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Anita Jain: Overdiagnosis—when is it too much care?

21 Oct, 14 | by BMJ

“Come over for a discussion on overdiagnosis and contribute your ideas to tackle it,” was the invitation. A diverse mix of doctors, nurses, researchers, public health practitioners, and students from countries across the world got together for our workshop at the 22nd Cochrane Colloquium in Hyderabad.

Overdiagnosis, like many medical conditions, lacks clear parameters. How much is too much, really? more…

The BMJ Today: England’s ongoing battle with liver disease

21 Oct, 14 | by BMJ

Today, The BMJ reports the stark warnings from public health experts about the rate of mortality from liver disease in England, and the regional variation across the country.

As Jacqui Wise reports, new profiles from Public Health England show that male mortality rates from liver disease are four times higher in some local authority areas than in others. The profiles also show large variation in hospital admissions for liver disease in different parts of the country. more…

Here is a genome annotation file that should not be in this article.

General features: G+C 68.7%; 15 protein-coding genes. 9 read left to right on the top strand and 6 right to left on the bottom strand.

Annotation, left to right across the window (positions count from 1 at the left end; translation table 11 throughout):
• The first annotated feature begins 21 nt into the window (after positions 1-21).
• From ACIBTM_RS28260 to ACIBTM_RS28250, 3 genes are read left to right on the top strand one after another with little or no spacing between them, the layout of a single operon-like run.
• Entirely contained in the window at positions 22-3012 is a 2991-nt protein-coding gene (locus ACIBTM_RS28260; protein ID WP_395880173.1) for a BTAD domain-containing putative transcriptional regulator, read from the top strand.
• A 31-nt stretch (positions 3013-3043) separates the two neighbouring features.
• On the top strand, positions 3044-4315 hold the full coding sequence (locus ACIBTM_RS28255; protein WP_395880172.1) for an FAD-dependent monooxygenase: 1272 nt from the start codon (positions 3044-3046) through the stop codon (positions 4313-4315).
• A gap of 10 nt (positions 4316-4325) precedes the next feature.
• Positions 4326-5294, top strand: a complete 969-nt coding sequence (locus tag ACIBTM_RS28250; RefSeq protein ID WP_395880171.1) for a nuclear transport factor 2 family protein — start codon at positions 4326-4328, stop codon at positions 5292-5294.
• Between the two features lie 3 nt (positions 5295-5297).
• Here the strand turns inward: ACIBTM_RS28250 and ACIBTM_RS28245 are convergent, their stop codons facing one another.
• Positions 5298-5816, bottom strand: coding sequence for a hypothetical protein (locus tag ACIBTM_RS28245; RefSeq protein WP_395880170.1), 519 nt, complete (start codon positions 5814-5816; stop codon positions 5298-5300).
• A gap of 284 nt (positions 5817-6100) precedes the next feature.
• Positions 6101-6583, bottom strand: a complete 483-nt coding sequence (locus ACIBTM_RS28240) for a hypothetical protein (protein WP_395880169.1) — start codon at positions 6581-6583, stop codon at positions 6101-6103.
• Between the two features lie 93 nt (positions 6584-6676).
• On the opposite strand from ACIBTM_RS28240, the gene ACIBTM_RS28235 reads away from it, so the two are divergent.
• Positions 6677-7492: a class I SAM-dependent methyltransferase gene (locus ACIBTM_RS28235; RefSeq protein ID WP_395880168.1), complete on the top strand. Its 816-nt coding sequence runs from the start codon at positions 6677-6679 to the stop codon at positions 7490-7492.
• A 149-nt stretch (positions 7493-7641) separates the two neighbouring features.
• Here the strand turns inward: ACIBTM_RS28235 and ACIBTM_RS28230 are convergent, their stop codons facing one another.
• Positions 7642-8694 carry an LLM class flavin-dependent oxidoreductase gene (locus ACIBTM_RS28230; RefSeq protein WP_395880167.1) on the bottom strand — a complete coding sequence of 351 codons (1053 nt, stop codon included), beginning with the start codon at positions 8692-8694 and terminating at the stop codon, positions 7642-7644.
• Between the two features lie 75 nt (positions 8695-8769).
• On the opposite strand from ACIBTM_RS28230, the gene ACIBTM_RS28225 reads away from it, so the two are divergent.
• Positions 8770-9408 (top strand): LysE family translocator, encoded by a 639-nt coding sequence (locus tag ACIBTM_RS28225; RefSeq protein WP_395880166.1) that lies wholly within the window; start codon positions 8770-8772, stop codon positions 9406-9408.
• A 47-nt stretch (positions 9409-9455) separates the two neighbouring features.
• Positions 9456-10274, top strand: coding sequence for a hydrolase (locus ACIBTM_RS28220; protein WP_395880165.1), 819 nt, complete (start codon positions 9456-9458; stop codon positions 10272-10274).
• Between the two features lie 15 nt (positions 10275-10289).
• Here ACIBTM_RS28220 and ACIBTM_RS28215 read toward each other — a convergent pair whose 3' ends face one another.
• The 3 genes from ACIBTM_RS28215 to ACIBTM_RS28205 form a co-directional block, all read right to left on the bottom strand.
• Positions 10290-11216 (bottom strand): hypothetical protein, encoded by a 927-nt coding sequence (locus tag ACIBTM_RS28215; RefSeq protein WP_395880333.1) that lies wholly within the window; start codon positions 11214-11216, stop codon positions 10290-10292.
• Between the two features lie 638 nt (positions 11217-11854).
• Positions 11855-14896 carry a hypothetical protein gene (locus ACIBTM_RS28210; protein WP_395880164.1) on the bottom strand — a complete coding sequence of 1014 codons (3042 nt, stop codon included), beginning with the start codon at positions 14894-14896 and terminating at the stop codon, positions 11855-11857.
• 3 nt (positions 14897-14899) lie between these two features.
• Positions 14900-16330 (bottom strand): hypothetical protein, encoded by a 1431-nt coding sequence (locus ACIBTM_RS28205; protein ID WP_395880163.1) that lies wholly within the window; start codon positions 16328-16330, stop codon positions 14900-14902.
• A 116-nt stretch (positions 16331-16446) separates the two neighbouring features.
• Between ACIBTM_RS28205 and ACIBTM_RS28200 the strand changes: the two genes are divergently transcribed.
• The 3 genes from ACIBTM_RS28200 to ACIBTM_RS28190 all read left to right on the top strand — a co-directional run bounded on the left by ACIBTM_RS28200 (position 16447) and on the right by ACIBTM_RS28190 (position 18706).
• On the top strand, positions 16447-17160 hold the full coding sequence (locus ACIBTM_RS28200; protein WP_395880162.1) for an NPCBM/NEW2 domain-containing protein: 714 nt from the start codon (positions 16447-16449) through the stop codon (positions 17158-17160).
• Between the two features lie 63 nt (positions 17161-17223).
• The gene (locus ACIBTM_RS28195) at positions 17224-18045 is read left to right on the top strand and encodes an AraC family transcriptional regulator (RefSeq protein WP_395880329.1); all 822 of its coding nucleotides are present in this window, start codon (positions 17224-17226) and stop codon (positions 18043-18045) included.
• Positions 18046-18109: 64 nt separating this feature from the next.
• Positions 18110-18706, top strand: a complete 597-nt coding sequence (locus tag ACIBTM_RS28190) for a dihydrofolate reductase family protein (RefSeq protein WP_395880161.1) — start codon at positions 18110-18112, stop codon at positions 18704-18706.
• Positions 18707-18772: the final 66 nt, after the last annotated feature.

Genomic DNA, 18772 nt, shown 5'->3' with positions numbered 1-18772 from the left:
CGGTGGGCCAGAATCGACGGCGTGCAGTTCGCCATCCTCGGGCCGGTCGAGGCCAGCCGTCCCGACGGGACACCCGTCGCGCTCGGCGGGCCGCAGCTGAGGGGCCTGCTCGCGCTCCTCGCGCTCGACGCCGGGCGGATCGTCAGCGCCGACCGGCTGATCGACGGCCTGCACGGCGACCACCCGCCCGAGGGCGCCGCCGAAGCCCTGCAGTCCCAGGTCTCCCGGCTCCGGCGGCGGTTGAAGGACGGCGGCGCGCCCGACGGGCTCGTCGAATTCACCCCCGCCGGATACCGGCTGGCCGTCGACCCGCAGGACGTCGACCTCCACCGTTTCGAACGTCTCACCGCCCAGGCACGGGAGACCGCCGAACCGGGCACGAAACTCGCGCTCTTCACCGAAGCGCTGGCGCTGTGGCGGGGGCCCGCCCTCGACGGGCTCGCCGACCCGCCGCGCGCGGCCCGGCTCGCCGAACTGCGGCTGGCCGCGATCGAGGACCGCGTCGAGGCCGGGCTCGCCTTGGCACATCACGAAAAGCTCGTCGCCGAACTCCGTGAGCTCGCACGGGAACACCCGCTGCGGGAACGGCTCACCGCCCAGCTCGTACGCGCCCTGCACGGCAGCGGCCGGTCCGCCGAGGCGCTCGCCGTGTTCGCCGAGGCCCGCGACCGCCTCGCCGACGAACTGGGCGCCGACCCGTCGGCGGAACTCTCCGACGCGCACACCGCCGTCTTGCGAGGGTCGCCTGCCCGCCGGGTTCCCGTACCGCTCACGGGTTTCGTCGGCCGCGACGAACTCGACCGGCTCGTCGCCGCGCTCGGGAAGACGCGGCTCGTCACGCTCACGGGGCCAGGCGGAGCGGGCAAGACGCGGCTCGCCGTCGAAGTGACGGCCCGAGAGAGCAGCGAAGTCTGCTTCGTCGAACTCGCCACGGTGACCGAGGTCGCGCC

Kate Adlington: Should the UK move towards greater regulation of doctor-industry relations?

20 Oct, 14 | by BMJ

kate_adlington_picInternational interest in the interaction between physicians and industry has been mounting since the Physician Payment Sunshine Act (PPSA) was passed in the United States in 2012. The first data made available as a consequence of this act were published last week by the Centers for Medicare and Medicaid Services (CMS). The BMJ published their own rapid analysis of this information, which covers all payments made by US drug and device makers to US doctors in the last five months of 2013. more…

Surayya Johar: Open Access Week—the next generation

20 Oct, 14 | by BMJ

Surayya_JoharOpen Access Week, a global event now entering its eighth year and running from 20-6 October, is an opportunity for the academic and research community to continue to learn about the potential benefits of open access, to share what they’ve learned with colleagues, and to inspire wider participation in helping to make open access a new norm in scholarship and research.